NY State Bans Discrimination Based on Religious Attire, Clothing, and Facial Hair

On August 9, 2019, New York state amended its Human Rights Law (NYSHRL) to expressly include the workplace protection of religious attire, clothing, and facial hair. The law becomes effective in sixty (60) days, on October 8, 2019. While religious discrimination has long been outlawed under both state and federal law, this amendment makes clear … Continue Reading

Chicago ‘Fair Workweek’ Ordinance Requires Employers to Provide Scheduling Notice to Covered Employees

On July 24, 2019, the city of Chicago enacted the Chicago Fair Workweek Ordinance, intended to “enact and enforce fair and equitable employment scheduling practices in the City of Chicago…” Most provisions of the Ordinance go into effect on July 1, 2020. The Ordinance covers employers primarily engaged in building services, health care, hotel, manufacturing, … Continue Reading

New Jersey Implements Steep Sanctions for Wage Payment Violations

On Aug. 6, 2019, New Jersey Acting Gov. Sheila Oliver signed a new “wage theft” law that expands the fines, penalties, and damages to be imposed for violations of the state’s wage payment law for an extended six-year statute of limitations period. The law takes effect immediately. In this GT Alert we explore the new … Continue Reading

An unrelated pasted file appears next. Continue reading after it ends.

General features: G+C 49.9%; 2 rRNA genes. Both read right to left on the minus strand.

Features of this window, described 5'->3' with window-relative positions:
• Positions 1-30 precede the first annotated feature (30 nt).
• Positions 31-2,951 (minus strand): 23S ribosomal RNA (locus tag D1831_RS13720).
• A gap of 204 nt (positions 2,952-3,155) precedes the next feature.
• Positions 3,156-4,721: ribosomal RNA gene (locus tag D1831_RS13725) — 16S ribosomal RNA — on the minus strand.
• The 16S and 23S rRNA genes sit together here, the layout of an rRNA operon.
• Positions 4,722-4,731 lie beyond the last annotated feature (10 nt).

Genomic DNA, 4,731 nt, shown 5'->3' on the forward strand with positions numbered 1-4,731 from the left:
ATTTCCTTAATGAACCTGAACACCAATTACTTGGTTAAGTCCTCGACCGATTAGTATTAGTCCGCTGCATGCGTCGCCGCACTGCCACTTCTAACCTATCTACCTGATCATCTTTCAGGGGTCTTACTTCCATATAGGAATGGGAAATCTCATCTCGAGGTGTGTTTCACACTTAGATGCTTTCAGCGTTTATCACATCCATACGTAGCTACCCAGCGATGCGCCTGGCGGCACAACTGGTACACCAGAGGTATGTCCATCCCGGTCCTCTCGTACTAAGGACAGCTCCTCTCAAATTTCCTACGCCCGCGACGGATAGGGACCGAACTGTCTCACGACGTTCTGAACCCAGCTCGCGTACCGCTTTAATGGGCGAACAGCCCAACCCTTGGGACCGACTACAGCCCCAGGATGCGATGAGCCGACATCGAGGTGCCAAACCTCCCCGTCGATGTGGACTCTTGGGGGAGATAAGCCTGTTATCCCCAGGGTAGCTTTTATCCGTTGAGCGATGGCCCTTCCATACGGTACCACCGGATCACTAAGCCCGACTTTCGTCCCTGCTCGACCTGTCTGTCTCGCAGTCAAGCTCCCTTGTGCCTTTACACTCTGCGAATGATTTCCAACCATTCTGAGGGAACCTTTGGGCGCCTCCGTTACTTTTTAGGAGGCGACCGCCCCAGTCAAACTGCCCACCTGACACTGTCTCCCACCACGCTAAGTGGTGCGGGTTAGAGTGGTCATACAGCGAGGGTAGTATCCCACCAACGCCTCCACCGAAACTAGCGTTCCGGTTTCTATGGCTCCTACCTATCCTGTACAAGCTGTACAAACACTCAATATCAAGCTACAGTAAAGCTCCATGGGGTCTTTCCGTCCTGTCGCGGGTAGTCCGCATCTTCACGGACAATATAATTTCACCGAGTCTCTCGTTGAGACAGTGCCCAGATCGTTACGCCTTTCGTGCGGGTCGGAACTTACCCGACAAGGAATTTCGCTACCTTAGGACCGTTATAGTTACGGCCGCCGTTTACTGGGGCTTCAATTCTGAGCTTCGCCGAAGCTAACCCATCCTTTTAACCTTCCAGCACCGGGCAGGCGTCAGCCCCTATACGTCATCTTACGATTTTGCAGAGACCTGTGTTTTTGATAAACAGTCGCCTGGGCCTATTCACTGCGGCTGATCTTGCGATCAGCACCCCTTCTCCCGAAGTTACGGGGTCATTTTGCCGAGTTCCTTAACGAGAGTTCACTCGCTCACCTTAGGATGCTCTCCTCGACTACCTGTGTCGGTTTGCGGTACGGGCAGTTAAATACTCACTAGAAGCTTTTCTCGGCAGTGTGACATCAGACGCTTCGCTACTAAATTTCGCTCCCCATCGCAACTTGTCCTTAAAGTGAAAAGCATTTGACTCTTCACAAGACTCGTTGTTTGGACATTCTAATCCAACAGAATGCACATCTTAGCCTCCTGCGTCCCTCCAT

California Adopts Emergency Regulation to Protect Outdoor Workers From Wildfire Smoke

Last year was the most destructive fire season in California’s history. Over 7,600 wildfires burned nearly two million acres. As a result, on July 18, the California Department of Industrial Relations (DIR) Occupational Safety Health Standards Board adopted an emergency regulation to protect workers from hazards associated with wildfire smoke. The regulation is now in … Continue Reading

Out-of-State Workers Can Assert Claims Under New Jersey Anti-Discrimination Law

On June 27, 2019, New Jersey’s Appellate Division ruled that New Jersey’s Law Against Discrimination (NJLAD) can extend “in appropriate circumstances” to plaintiffs who reside or work outside of the state where New Jersey has the “most significant relationship” to the claims. Calabotta v. Phibro Animal Health Corp., et al. In 2008, New Jersey-based Phibro … Continue Reading

Recapping the Many Legal Developments Affecting Private Employers in New York and New Jersey, So Far, in 2019

There have been many significant developments in the first half of 2019 impacting private employers in New York and New Jersey. Federal, state, and local legislatures and agencies have been particularly busy in the employment arena, promulgating sweeping laws and regulations affecting a broad range of well-entrenched employment practices. For instance, New Jersey adopted prohibitions … Continue Reading